Book Review: The Garden of Weeds and Flowers


Two years ago a representative from the Monkfish Book Publishing Company based in Rhinebeck, New York asked if I would review The Garden of Weeds and Flowers: A New Translation and Commentary on The Blue Cliff Record (2021) written by Korean Jogye Order Zen teacher Matthew Juksan Sullivan. I let the publisher know I probably wouldn’t get around to writing a review right away—I was pretty busy at the time—and they said that was all right.  Then, in all my busyness, I never got around to the review. Which is a genuine shame, because I have kept this book constantly by my side for the past two years and consult it frequently.

Thomas and J.C. Cleary’s 2005 translation of The Blue Cliff Record already exists, so why do we need another?  One reason is that English-language translators of koan collections often make complex and questionable decisions as to how best to translate them from the medieval Chinese. When you compare the Chinese koans with their English-language translations you often end up scratching your head about the choices made. It helps to have several translations to compare alongside the Chinese.

But the main thing  about The Garden of Flowers and Weeds is that it is a very user-friendly book. Sullivan provides an excellent introduction at the beginning and is a helpful presence throughout. He is the reader’s constant and trustworthy companion. His commentaries on the koans are his own personal takes — you may or may not agree with them — but he demystifies what would be baffling to the beginning reader, clarifies the background and context of each koan and (in endnotes) coments on the idiosyncrasies of the Chinese language. Most importantly, he shows how these koans can illuminate our practice and lives. I also appreciate that Sullivan is able to take on the role of critic when the interpretational tradition runs counter to what he views as the essential teachings of Zen. He doesn’t shy away—for example—from being appalled by Nanquan’s cutting the cat in two in Case 63,  or by the beatings and blows Zen masters shower upon their students.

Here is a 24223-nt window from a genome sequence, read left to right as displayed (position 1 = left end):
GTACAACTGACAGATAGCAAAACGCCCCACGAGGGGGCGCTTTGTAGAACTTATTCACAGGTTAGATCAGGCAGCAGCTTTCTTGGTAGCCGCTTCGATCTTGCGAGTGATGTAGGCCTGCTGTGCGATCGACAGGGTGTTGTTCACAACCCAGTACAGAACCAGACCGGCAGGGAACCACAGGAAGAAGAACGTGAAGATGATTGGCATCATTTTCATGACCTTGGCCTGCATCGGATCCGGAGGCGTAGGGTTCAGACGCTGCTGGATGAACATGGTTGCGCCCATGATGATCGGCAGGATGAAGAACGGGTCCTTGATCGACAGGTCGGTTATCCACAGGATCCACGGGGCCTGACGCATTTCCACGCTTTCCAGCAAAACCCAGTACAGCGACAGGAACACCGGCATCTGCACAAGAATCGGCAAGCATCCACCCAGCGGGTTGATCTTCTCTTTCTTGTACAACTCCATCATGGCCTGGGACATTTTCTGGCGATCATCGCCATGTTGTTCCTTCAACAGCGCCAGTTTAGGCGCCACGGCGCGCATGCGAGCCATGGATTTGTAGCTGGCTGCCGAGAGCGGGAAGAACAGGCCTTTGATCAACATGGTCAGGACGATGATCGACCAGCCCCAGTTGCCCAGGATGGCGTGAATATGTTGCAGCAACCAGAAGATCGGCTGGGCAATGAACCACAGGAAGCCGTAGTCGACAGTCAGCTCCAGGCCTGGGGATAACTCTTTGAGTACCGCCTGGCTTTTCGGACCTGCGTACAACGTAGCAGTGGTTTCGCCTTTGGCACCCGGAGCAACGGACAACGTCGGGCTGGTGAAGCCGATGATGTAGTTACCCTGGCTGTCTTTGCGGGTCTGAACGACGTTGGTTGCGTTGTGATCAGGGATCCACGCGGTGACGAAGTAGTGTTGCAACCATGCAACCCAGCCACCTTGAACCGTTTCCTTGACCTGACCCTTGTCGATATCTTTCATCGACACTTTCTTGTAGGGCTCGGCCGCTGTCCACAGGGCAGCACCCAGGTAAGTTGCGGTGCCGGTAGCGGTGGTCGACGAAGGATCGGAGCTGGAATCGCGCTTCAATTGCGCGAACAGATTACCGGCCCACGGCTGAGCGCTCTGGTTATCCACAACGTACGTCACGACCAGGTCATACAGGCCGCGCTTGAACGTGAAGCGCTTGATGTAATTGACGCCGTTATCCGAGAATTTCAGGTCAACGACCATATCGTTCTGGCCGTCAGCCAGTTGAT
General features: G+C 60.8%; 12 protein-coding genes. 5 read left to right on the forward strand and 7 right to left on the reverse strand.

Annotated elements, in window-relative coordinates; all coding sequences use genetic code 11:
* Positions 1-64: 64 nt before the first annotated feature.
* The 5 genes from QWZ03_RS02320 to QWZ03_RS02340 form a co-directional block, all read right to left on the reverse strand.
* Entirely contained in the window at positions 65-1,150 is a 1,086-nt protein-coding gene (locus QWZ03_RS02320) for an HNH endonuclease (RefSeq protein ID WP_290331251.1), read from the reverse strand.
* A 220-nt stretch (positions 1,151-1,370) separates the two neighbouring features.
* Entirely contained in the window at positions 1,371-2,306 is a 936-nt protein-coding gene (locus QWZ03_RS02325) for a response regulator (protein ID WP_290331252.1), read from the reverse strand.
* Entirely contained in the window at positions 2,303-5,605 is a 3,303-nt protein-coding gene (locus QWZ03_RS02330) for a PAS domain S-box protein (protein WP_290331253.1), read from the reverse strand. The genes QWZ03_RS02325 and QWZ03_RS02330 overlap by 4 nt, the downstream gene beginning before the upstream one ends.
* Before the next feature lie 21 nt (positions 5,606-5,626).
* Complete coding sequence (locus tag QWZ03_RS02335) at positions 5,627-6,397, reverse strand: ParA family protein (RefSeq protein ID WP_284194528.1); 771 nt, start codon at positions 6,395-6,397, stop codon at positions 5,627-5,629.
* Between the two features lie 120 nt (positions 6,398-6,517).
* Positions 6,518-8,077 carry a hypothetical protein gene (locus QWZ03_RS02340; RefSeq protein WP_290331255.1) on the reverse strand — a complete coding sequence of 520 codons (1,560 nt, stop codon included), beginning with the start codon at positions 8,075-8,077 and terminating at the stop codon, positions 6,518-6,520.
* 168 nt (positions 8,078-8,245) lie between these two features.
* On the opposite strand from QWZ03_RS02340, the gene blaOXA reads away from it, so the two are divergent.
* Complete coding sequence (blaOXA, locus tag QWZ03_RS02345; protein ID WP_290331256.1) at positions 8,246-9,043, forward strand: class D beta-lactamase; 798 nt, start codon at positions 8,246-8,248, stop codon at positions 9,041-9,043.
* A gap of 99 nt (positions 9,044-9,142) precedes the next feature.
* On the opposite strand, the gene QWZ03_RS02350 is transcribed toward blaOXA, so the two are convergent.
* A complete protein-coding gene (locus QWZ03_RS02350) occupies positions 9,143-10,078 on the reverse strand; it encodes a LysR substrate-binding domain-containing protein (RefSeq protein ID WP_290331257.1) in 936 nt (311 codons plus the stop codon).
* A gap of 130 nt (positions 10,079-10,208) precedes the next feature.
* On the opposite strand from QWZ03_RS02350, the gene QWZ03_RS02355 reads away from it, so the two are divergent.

Sullivan provides helpful material in the back of the book including meditation instructions, a lineage chart, glossary, and bibliography. Sullivan does not provide the complete record of Xuedou’s and Yuangwu’s prose commentaries on the koans— if you want the complete text of The Blue Cliff Record, the Clearys’ book is still the way to go. On the other hand, if you want a thoughtful introduction to the koans written in clear, direct, and fresh English, accompanied by someone knowledgeable about both Zen practice and the Zen historical tradition, this book is an excellent choice. It is a significant contribution to the English-language koan literature, and one that Zen students will continue to treasure.